What Kennedy's inaugural means to a young American
U.S. Catholic's high school intern, senior Steven Rojas of Chicago's Cristo Rey High School, wrote the following for an essay contest on why JFK's words still matter--a challenging and insightful message from a student two generations away from the first Catholic chief executive of the United States.
John Fitzgerald Kennedy and many other presidents have come and gone; each has given a speech on their inauguration, and all have given different messages to the world. Kennedy’s inaugural address stands out because he was a man with great potential whose life was cut short due to his assassination. Although most people only focus on the quote, “Ask not what your country can do for you, ask what you can do for your country,” there are two other more significant ideas expressed in that speech.
Kennedy’s line, “Now the trumpet summons us again . . . not as a call to bear arms, though arms we need” is illustrative of his saber-rattling. That may have been warranted in 1961 (as the Cuban missile crisis of 1962 illustrates) but is indicative of his and his successors’ overreliance on military means. We do not need arms; we need arguments and agreements. Kennedy forecasts that he will resort to violence when the going gets tough through this statement. Worse, he did just that in Vietnam and the Bay of Pigs.
We need not resort to violence when the going gets tough because there are many other ways we can resolve an issue. Jesus, Mahatma Ghandi, Saul Alinsky, and Martin Luther King used the system against itself in order to beat the system; each said to do this with nonviolence, to point out the flaws of the system and use that to bring it down. Instead of resort to the rhetoric of violence, Kennedy could have done so much more. Ultimately, the Soviet Union (to whom he quietly pointed much of this rhetoric) fell without a bullet fired. Also, saying that we need arms is a sign of insecurity, a sign of being scared.
We do not need weapons to protect ourselves because there are other ways that we can protect ourselves. As I said before, weapons show weakness, and we can fight back using nonviolence; although it may be difficult at first we can still accomplish it. Kennedy undersold himself and his country by embracing the rhetoric of violence.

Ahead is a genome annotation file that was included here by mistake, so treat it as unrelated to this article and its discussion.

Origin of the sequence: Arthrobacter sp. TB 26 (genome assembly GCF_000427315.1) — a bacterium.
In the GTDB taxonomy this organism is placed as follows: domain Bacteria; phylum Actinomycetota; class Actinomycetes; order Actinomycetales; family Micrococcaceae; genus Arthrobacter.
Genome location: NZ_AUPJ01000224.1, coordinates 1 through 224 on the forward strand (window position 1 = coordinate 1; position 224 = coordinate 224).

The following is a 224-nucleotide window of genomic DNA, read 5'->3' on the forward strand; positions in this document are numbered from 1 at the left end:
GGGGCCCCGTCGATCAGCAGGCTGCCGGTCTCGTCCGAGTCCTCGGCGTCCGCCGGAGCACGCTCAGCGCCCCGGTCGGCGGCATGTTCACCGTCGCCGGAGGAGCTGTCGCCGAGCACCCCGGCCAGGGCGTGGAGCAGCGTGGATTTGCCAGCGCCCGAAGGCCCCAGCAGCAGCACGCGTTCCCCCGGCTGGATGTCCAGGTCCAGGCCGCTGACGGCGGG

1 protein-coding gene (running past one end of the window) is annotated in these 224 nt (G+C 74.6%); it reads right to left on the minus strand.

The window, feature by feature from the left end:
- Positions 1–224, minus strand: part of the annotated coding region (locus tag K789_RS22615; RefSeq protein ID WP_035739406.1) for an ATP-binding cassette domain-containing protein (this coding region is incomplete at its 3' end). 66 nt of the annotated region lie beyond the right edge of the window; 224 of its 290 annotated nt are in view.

Now many people cherish this speech because of Kennedy’s most famous words: “Ask not what your country can do for you, ask what you can do for your country.” Nice line but we should focus on another statement from his speech that is more important and more relevant to today’s world. Kennedy stated: “All this will not be finished in the first one hundred days. Nor will it be finished in the first one thousand days; nor in the life of this Administration; nor even perhaps in our lifetime on this planet. But let us begin.” There, President Kennedy points out a very crucial concept of today’s world and ideas. We always want actions to have an immediate effect but, unfortunately, that effect is not always immediately. Kennedy’s statement here is crucial because it points out the reality of things.
Today’s world is faced with many problems that it wants to solve. One that is highly debated on is immigration; the reason is because I can really relate to this topic and apply Kennedy’s words, although I can apply it to any other topic. Immigration has become a huge topic because the U.S. sees it as a problem. I am a strong proponent of immigrants and really wish that an amnesty or some proposal pass that gives immigrants residency since I also come from a family of immigrants. Now I have gone to debate competitions to debate about this specific problem and have continued to get involved in my community to solve or at least change this problem. Although my actions won’t make a change immediately, it is a start for something that can develop into something greater.
Although JFK is famous for the “ask” statement, the rest of his speech is more significant for its insights into both his wisdom and his limitations. His rhetoric of violence foreshadows his tragic flaw: Vietnam. Yet, when Kennedy says that action make take a long time to take effect, he points out a crucial fact that most people ignore, both then and now. We all want instant gratification and want our presidents to deliver precisely that. Here, however, a President had the courage (and the foresight) to tell the truth: we might not even see the effect “in our lifetime on this planet.” This is truly the best line and the best wisdom of that famous inaugural address.